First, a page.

الأهداف: كان هذا الاستعراض يهدف إلى عقد مقارنة بين التوقعات الإقليمية والقُطرية للمعدل الحالي لتدخين التبغ التي وردت في تقارير المنظمة عن الاتجاهات، ودراسة هذه التغييرات في سياق تحسُّن الرصد وسياسات مكافحة التبغ.

طرق البحث: تُدرَس النتائج الإقليمية والقُطرية الواردة في تقارير المنظمة عن الاتجاهات من حيث الزيادة المئوية المتوقعة في المعدل الحالي لتدخين التبغ بين عامي 2000 و2025. وتُستقى البيانات الخاصة بالدراسات الاستقصائية الوطنية وتنفيذ السياسات من التقارير ذات الصلة الصادرة عن المنظمة.

النتائج: من المتوقع في تقرير الاتجاهات لعام 2019 أن ينخفض المعدل الحالي لتدخين التبغ بين الذكور بنسبة تقل عن 2% بحلول عام 2025. وتناول كلا تقريري المنظمة بشأن الاتجاهات لعامي 2015 و2019 ثمانيةَ بلدان. وفي سبعة من هذه البلدان كانت توقعات المعدل الحالي لتدخين التبغ بين الذكور في تقرير 2019 تبعث على الأمل بدرجة أكبر مقارنةً بتقرير 2015 (إذ حدث انخفاض في الزيادة المتوقعة بين عامي 2000 و2025). وقد شهدت خمسة من هذه البلدان السبعة تحسناً في كلٍّ من الرصد وتنفيذ سياسة مكافحة التبغ.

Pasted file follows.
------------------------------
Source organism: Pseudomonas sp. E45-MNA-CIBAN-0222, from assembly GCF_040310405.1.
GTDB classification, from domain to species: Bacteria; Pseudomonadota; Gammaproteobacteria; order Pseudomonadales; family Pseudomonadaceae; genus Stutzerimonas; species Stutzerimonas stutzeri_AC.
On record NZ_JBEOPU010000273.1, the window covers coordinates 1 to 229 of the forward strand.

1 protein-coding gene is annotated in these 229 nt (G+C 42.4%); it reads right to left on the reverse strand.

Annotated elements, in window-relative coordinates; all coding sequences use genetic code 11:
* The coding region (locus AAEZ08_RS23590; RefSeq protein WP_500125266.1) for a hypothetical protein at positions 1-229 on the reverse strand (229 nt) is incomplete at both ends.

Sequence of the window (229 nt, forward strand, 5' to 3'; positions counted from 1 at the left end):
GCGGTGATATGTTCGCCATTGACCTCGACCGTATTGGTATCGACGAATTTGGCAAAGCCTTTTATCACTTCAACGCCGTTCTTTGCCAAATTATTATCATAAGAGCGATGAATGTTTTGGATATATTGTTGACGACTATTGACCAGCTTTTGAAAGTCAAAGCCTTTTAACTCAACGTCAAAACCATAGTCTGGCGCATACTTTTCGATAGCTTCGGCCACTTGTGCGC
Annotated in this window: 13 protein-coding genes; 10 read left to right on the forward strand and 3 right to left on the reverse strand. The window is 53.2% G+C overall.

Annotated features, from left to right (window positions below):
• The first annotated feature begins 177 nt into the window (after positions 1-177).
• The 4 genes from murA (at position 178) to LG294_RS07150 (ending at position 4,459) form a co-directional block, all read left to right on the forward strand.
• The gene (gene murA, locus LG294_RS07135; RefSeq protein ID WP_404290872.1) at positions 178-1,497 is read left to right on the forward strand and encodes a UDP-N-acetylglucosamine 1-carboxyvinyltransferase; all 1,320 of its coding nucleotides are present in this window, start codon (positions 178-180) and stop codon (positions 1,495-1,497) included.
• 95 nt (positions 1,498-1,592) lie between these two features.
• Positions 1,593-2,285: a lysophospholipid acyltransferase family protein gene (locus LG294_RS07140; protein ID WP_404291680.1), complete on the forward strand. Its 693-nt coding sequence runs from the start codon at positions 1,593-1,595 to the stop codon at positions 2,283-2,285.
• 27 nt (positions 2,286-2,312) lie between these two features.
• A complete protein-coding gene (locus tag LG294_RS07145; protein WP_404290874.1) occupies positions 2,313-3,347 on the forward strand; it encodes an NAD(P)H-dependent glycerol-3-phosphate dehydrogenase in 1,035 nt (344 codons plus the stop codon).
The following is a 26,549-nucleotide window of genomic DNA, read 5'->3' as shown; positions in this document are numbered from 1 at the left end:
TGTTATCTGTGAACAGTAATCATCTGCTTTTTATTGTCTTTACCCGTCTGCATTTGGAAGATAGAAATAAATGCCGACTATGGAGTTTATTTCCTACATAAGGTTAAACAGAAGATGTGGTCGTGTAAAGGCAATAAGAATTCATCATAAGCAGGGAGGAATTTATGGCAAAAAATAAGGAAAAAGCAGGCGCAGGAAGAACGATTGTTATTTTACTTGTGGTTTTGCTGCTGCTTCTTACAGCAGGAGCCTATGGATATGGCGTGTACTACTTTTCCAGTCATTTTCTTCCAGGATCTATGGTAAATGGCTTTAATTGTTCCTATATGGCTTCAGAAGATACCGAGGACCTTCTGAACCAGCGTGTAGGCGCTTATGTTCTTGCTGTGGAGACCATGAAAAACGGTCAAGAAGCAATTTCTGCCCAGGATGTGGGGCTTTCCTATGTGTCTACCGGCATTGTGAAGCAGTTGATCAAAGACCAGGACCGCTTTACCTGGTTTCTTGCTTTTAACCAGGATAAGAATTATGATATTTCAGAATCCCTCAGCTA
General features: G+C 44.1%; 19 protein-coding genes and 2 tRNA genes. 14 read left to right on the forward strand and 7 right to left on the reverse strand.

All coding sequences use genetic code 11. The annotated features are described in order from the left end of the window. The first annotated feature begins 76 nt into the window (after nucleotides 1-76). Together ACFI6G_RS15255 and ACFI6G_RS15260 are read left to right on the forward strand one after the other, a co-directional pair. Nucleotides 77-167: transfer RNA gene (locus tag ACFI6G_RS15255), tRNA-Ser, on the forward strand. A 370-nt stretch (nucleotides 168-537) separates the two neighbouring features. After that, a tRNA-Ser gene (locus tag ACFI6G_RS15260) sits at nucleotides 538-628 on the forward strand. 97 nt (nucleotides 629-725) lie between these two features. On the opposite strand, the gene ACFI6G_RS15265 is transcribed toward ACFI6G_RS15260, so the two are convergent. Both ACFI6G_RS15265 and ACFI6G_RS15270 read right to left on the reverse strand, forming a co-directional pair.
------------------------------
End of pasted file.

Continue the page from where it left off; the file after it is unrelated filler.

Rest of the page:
الاستنتاج: ينبغي لبلدان الإقليم تنفيذ دراسات استقصائية وطنية إضافية لتحسين دقة التقديرات الخاصة بمعدل الانتشار، والسماح بإجراء مزيد من التوقعات، وتحفيز واضعي السياسات على إجراء تغييرات إيجابية في السياسات. وينبغي النظر في إيجاد حلول للتحيزات التي يوجد تقصير في الإبلاغ عنها خلال الدراسات الاستقصائية. وينبغي للحكومات أن تسترشد بالتوقعات الخاصة بالاتجاهات في وضع سياسات فعالة لمكافحة التبغ من أجل الحد من تعاطي التبغ في الإقليم.